By the way, in between those two fine stores is that new BLACK*SALT seafood place owned, I think, by the Grillfish people. The sign says they're opening in December and promises it will be "Washington's Most Exciting New Restruant!" Not sure quite what that means: the chef is AWOL? The good food will never show up?

    I think it's Black's Bar and Grill/Addie's people, actually...

  5. It's a bit like driving and parking in a pricey parking garage when you could have just walked (but it's rainly!)...

    Dean & DeLuca had them yesterday. The Pecan Pie is great. Why make the fam suffer through Whole Foods horrible bakery once more. Park in the gargage and stay dry.

  6. BTW, has anybody ever had Thanksgiving dinner at 1789? I sometimes have a little fantasy whereby I am whisked there for a long, leisurely Thanksgiving meal where I don't cook a single item. I've heard the meal is legendary there and that they book it up by the beginning of January every year.

    No, but I'd like to go and slurp up some champagne oyster stew and drink a little too much at that itty bitty bar...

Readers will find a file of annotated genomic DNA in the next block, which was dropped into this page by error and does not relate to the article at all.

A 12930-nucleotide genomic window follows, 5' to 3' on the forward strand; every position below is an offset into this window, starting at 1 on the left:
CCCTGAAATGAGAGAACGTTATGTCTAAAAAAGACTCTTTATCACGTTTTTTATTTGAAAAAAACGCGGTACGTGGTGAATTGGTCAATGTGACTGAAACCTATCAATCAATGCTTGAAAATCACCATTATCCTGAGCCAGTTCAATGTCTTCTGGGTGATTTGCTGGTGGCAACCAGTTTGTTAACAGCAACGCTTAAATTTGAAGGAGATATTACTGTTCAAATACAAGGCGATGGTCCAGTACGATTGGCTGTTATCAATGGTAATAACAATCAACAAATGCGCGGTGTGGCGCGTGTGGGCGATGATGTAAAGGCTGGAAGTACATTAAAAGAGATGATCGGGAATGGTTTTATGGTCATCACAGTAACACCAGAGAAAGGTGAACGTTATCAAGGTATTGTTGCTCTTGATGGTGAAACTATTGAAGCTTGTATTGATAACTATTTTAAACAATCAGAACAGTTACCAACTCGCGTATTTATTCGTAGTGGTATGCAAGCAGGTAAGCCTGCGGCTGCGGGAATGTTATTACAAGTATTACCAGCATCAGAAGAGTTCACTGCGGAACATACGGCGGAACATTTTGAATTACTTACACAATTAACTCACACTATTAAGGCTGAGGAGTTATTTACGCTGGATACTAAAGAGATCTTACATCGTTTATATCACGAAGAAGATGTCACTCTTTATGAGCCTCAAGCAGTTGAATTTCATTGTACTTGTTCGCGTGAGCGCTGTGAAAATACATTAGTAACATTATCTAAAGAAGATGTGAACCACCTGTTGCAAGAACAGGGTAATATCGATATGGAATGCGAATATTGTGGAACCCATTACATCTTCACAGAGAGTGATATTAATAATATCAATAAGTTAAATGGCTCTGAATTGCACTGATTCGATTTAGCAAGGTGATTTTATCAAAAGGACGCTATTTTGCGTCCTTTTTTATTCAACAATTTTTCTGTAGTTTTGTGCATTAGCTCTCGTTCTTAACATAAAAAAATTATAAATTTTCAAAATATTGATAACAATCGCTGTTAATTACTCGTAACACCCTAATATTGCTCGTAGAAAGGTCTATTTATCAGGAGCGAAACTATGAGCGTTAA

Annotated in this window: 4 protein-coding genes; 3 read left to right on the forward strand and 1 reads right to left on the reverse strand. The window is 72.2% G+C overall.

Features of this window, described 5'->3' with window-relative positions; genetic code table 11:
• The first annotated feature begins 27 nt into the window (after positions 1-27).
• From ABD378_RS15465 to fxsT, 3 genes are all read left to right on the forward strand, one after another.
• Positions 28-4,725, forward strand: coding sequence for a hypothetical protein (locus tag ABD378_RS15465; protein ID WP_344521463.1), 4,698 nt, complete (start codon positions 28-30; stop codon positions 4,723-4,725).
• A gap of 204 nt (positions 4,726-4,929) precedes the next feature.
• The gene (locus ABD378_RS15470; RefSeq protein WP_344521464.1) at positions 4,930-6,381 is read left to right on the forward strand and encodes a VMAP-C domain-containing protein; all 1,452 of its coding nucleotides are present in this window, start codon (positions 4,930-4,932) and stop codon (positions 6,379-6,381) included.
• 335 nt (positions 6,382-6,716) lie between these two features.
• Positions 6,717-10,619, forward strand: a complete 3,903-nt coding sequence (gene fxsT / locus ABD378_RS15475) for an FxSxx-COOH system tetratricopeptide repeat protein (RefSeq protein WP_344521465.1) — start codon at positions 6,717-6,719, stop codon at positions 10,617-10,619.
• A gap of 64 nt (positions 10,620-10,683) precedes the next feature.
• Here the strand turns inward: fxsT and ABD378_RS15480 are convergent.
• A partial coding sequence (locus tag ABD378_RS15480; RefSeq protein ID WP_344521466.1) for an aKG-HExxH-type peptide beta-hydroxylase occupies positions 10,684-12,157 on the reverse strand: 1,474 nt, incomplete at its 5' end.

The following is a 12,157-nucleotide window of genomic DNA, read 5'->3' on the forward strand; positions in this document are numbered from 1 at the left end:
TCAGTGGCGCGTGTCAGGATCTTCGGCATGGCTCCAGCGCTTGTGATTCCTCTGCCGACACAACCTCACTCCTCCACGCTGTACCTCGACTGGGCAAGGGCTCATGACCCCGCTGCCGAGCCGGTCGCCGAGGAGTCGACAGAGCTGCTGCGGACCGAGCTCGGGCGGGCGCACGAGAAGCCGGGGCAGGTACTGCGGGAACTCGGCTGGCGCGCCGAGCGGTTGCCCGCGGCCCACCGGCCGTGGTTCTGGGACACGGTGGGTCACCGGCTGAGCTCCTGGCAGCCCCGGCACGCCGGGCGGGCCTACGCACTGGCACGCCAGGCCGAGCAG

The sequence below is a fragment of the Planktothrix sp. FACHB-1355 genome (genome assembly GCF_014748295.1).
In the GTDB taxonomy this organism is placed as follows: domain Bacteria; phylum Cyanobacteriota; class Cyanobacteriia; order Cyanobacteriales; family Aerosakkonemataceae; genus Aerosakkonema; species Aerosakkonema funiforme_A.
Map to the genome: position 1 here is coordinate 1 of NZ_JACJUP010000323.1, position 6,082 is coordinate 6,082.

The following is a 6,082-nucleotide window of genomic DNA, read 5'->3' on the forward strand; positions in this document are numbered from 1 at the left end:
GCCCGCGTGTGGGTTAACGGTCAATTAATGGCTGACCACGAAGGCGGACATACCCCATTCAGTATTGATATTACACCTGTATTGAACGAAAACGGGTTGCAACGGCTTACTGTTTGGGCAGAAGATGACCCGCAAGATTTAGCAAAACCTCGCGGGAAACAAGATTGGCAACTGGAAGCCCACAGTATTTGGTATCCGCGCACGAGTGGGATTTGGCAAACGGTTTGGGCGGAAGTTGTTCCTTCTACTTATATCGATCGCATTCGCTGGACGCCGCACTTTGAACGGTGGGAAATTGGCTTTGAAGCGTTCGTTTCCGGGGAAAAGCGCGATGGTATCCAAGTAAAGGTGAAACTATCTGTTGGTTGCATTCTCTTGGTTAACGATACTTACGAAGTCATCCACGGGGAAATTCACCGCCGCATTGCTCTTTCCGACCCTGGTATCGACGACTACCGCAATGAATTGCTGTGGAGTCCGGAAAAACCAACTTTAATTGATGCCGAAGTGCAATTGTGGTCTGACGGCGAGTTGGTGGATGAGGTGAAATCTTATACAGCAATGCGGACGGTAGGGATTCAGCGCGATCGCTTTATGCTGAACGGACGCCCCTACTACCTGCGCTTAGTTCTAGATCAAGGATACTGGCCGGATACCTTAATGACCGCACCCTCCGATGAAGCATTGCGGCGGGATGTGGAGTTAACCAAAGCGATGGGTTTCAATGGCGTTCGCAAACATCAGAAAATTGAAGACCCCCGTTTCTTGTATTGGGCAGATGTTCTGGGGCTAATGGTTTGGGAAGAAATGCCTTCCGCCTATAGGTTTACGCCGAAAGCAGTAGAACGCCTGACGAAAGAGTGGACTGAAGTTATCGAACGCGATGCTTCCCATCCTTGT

not a lot of people speak of that place in these rooms. Not sure why.

  7. Odd little snipe about Colorado Kitchen, too.

    NoVA, "the country" according to one of your earlier posters: Come on, Tom, you can fess up. Just how much of a kickback are you getting from Colorado Kitchen?

    Tom Sietsema: None! And what would prompt a question like that? I don't mention it any more than other restaurants I admire -- and I've been critical of its service in the past.

    (Yeah, it's some paranoid delusional freak who probably owns a restaurant in Northern Virginia. Freak of nature.)

  8. i did not like the sushi at all when i went there. everything else i had was decent.

    It's a shame because I used to love the ginger salad. But it's not worth it anymore and they have lost a customer.

    That's a shame. Haven't been in sometime. Why go now with Palena down the street? Cafe's just around the same price...